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Tip Before Taking a Dip

- Weekly Beach Testing Program Starts This Summer; Residents Urged to Watch for Signs That Beach Water Safe to Use -

Look before you leap into the water at local beaches this summer.

As it starts its 2016 beach testing program, the Haliburton, Kawartha, Pine Ridge District Health Unit is advising both local residents and visitors to be watchful for signs that the water is safe for swimming at beaches in Haliburton County.

This summer, the most obvious sign that a beach is unsafe for public use is a large sign with the word ‘WARNING’ written on it. These ‘WARNING’ signs will be put up by the Health Unit along beaches that are posted as unsafe to use, due to test results showing high counts of E.coli bacteria present in the water. In these situations, swimming at the beach is discouraged as the water is considered unsafe for public use.

“It’s important to heed the advice of these ‘WARNING’ signs if you see one at a local beach this summer, and avoid going into the water,” says Frances Tsotsos, a Public Health Inspector with the HKPR District Health Unit. “Under certain circumstances, beaches can provide more than just fun and recreation. They can also pose a health risk for swimmers.”

The Health Unit will remove ‘WARNING’ signs from a beach once testing shows E.coli bacterial levels in the water are within safe guidelines.

However, people going to a beach should also look out for other factors that could affect the water quality. “Heavy rain, high winds or wave activity, and a large number of birds such as geese or seagulls nesting near the beach can drive up bacterial counts in the water, making it unsafe for public use,” Tsotsos says. “Other warning signs, like floating debris, oil, discoloured water, bad odours and excessive weed growth, can also suggest the beach is unsafe for swimming.”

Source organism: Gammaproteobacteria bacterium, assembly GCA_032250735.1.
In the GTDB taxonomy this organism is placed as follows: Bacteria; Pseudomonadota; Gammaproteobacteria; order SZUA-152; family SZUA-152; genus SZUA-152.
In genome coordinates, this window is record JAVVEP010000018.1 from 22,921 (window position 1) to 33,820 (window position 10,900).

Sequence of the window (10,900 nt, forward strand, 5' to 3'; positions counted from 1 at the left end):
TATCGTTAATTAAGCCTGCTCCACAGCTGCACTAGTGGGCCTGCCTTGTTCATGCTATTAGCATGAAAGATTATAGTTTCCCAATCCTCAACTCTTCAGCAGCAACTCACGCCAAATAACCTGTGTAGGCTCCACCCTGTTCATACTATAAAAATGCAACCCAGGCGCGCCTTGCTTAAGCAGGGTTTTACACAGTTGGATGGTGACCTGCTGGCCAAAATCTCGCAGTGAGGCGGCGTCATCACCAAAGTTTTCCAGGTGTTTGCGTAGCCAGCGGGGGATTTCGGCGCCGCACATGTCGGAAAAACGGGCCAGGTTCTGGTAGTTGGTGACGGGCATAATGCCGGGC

Starting this week, and continuing through the end of August, Health Unit staff will take weekly water samples at public beaches in Haliburton County, Northumberland County and the City of Kawartha Lakes.

Water samples from these beaches will be sent to the public health lab in Peterborough to test for bacteria such as E.coli. Based on test results, the Health Unit will determine if the water quality at a beach is safe for swimming and public use. If bacterial levels in the water are higher than those considered acceptable by the Ontario government, the beach will be posted as unsafe for swimming.

Beach test results will be available by late Thursday or early Friday each week through June, July and August. To access the results:

• Call your local Health Unit office or phone the toll-free line at 1-866-888-4577
• Visit the Health Unit website and click on the ‘Beach Test Results’ link.

•Follow the Health Unit on Twitter or Facebook.

For media inquiries, contact:
Frances Tsotsos, Public Health Inspector, HKPR District Health Unit, (705) 457-1391 or toll-free: 1-866-888-4577, ext. 3233.

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«December 2018»